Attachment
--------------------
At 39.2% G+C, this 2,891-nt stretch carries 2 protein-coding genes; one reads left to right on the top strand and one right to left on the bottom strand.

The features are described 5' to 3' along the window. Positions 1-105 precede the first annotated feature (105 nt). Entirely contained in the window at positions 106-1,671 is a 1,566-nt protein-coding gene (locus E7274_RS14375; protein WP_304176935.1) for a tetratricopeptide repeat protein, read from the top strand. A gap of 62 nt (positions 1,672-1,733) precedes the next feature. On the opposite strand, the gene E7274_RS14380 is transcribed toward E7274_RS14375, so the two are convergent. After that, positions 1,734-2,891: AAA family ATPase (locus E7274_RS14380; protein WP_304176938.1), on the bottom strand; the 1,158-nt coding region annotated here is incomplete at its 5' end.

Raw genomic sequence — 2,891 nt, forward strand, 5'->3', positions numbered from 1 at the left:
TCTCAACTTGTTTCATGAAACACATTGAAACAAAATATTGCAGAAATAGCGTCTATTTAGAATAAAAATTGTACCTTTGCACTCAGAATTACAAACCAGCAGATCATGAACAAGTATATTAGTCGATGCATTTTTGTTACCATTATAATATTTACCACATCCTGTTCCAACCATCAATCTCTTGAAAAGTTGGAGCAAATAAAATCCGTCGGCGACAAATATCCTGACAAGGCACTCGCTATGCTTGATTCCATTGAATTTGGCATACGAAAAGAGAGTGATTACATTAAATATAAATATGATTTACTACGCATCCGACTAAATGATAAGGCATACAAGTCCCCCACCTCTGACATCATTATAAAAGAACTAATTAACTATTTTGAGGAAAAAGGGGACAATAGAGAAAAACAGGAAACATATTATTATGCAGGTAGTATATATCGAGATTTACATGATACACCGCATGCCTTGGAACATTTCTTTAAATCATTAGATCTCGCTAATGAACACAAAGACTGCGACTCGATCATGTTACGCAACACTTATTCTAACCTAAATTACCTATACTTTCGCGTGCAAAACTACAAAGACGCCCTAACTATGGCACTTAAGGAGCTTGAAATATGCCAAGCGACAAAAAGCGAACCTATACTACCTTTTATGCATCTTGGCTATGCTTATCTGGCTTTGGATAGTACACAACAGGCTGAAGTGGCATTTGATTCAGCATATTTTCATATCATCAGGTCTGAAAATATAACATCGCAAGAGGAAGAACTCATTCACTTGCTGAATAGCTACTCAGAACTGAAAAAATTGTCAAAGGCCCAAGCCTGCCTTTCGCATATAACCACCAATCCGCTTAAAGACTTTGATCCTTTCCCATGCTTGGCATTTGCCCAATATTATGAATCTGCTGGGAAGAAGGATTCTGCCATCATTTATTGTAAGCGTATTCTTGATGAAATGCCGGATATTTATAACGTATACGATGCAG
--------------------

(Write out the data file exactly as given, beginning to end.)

At 39.2% G+C, this 2,891-nt stretch carries 2 protein-coding genes; one reads left to right on the top strand and one right to left on the bottom strand.

The features are described 5' to 3' along the window. Positions 1-105 precede the first annotated feature (105 nt). Entirely contained in the window at positions 106-1,671 is a 1,566-nt protein-coding gene (locus E7274_RS14375; protein WP_304176935.1) for a tetratricopeptide repeat protein, read from the top strand. A gap of 62 nt (positions 1,672-1,733) precedes the next feature. On the opposite strand, the gene E7274_RS14380 is transcribed toward E7274_RS14375, so the two are convergent. After that, positions 1,734-2,891: AAA family ATPase (locus E7274_RS14380; protein WP_304176938.1), on the bottom strand; the 1,158-nt coding region annotated here is incomplete at its 5' end.

Raw genomic sequence — 2,891 nt, forward strand, 5'->3', positions numbered from 1 at the left:
TCTCAACTTGTTTCATGAAACACATTGAAACAAAATATTGCAGAAATAGCGTCTATTTAGAATAAAAATTGTACCTTTGCACTCAGAATTACAAACCAGCAGATCATGAACAAGTATATTAGTCGATGCATTTTTGTTACCATTATAATATTTACCACATCCTGTTCCAACCATCAATCTCTTGAAAAGTTGGAGCAAATAAAATCCGTCGGCGACAAATATCCTGACAAGGCACTCGCTATGCTTGATTCCATTGAATTTGGCATACGAAAAGAGAGTGATTACATTAAATATAAATATGATTTACTACGCATCCGACTAAATGATAAGGCATACAAGTCCCCCACCTCTGACATCATTATAAAAGAACTAATTAACTATTTTGAGGAAAAAGGGGACAATAGAGAAAAACAGGAAACATATTATTATGCAGGTAGTATATATCGAGATTTACATGATACACCGCATGCCTTGGAACATTTCTTTAAATCATTAGATCTCGCTAATGAACACAAAGACTGCGACTCGATCATGTTACGCAACACTTATTCTAACCTAAATTACCTATACTTTCGCGTGCAAAACTACAAAGACGCCCTAACTATGGCACTTAAGGAGCTTGAAATATGCCAAGCGACAAAAAGCGAACCTATACTACCTTTTATGCATCTTGGCTATGCTTATCTGGCTTTGGATAGTACACAACAGGCTGAAGTGGCATTTGATTCAGCATATTTTCATATCATCAGGTCTGAAAATATAACATCGCAAGAGGAAGAACTCATTCACTTGCTGAATAGCTACTCAGAACTGAAAAAATTGTCAAAGGCCCAAGCCTGCCTTTCGCATATAACCACCAATCCGCTTAAAGACTTTGATCCTTTCCCATGCTTGGCATTTGCCCAATATTATGAATCTGCTGGGAAGAAGGATTCTGCCATCATTTATTGTAAGCGTATTCTTGATGAAATGCCGGATATTTATAACGTATACGATGCAG